"The LADYKILLERS," the new Coen brothers film, is the story of a florid robber (Tom Hanks) and the prayerful black matron who foils him. It takes place in the fictional town of Saucier, Miss. Where it really takes place, though, is the South. The Coens have been there before: It's where they go when they want to find snoozing police chiefs, devout Baptists, white linen and the occasional gruesome death, all of which abound in this film.
Though set in the new, multicultural South -- brought forth most of all in the soundtrack, which mingles classic gospel, hip-hop and Baroque chamber music -- "The Ladykillers," like so many of their films, feels like a throwback. It wavers between the farcical and the gothic.
There are those American film auteurs -- John Ford, Billy Wilder, Martin Scorsese -- whom we associate with certain places and times. The Coen brothers, Joel and Ethan, represent another tradition. (And we can call it a tradition: They've been making films together now for 20 years.) They are itinerants. In 11 films, they've represented no fewer than eight states and at least a dozen cities or towns.
They've made films in California, Minnesota, New York, Louisiana, Arizona, Texas and Mississippi, and with a mind to the 1920s, '30s, '40s, '90s and 2000s, which is to say nothing of the befogged Jeff Lebowski of "The Big Lebowski," the Dude as he's known, who lives around the time of the Persian Gulf War but is stuck in a cloud of marijuana smoke wafting over from the 1960s.
Joel, who takes credit for directing and cowriting, and Ethan, who takes credit for cowriting and producing (in fact, they both do everything), build each story around their vision of a place, even going so far as to include geography in the titles, as in "Raising Arizona" and "Fargo," a city in North Dakota; they craft characters and find houses and cars and clothes and music that bespeak the place down to the minutest detail; and then, poof, they pick up camp and go somewhere completely different for their next project.
The Coens grew up in Minneapolis. They attended Simon's Rock College in Massachusetts, a school for gifted students below college age ("We couldn't get out of Minneapolis fast enough"). Joel, 49, continued on to New York University, and Ethan, 47, headed to Princeton. They now both live in Manhattan, Joel with his wife, actress Frances McDormand, who's appeared in five of their films, and their adopted son, Pedro, 9, on the Upper West Side.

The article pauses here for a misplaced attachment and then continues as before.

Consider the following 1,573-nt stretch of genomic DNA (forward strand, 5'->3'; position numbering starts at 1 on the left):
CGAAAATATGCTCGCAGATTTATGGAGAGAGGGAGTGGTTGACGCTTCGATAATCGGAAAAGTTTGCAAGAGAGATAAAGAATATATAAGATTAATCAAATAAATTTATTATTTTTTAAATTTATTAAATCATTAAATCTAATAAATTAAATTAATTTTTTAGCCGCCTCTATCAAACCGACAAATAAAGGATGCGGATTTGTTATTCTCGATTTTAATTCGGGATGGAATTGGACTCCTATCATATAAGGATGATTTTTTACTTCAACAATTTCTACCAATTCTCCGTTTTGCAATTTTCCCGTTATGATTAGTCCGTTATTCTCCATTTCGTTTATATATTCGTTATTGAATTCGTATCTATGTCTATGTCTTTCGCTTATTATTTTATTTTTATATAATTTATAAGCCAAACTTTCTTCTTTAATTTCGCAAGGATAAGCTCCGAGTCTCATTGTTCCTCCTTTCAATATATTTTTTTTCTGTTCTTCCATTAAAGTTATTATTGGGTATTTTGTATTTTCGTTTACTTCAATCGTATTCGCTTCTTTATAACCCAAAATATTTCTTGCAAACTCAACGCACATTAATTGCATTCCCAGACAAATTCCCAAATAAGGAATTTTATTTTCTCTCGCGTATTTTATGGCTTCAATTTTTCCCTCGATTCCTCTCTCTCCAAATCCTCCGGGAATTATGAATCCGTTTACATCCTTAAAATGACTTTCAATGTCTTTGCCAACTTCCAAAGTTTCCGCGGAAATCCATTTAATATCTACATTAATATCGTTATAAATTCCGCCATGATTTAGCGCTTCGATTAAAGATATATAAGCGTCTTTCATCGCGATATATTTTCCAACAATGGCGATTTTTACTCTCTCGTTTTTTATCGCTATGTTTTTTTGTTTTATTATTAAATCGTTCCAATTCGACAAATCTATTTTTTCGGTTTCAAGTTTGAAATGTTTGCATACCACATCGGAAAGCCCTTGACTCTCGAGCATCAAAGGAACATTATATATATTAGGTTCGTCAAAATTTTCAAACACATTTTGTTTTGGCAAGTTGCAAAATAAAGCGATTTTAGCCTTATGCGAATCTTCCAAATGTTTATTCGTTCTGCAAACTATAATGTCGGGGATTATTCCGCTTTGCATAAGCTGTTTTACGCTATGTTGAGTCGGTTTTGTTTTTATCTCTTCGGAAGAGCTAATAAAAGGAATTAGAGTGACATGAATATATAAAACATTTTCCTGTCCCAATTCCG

Ethan lives close by in the Murray Hill neighborhood with his wife, Tricia Cooke, an editor who's worked on seven of their films, and their daughter, Dusty, 3, and son, Buster, 5. Sitting in either corner of an overstuffed couch in a Century City hotel last week (with their blue jeans, loose shirts and 5 o'clock shadows, the brothers looked as though they might have been more comfortable in the gloomy Hotel Earle from "Barton Fink"), the Coens said they began thinking hard about landscape and locale from their first moments in film. A few years ago, they planned to make a film called "To the White Sea," about a World War II fighter pilot from Alaska who is shot down over Japan and traverses the country on foot to get to the Pacific Ocean. "That was going to be all about landscape," said Joel, the more talkative and taller of the two. (The project foundered for lack of money.)
They made "Blood Simple," their 1984 debut feature, in and around Austin, Texas, where Joel briefly attended graduate school. The film opens with a curt monologue from a reptilian private detective, played by M. Emmet Walsh.
"What I know about is Texas," he mutters. "Down here, you're on your own." This cartoonish rendition of the Lone Star ethos shoves us, like some incensed ranch hand, into a Texas of barren expanses and roads stretching menacingly into the night.
"Location is often a starting point in our thinking about stories," Joel said. "It's not necessarily the first thing that comes to mind, but it's got to be there pretty early." In "Blood Simple," whose bare-bones plot begins with adultery and murder and ends with more murder, they were inspired by a spate of true-crime books from the early 1980s that they called "very Texas." As untested independent filmmakers ("Blood Simple" was made for $750,000), they used locations and crew members drawn from around Austin and among Joel's friends as a matter of economy.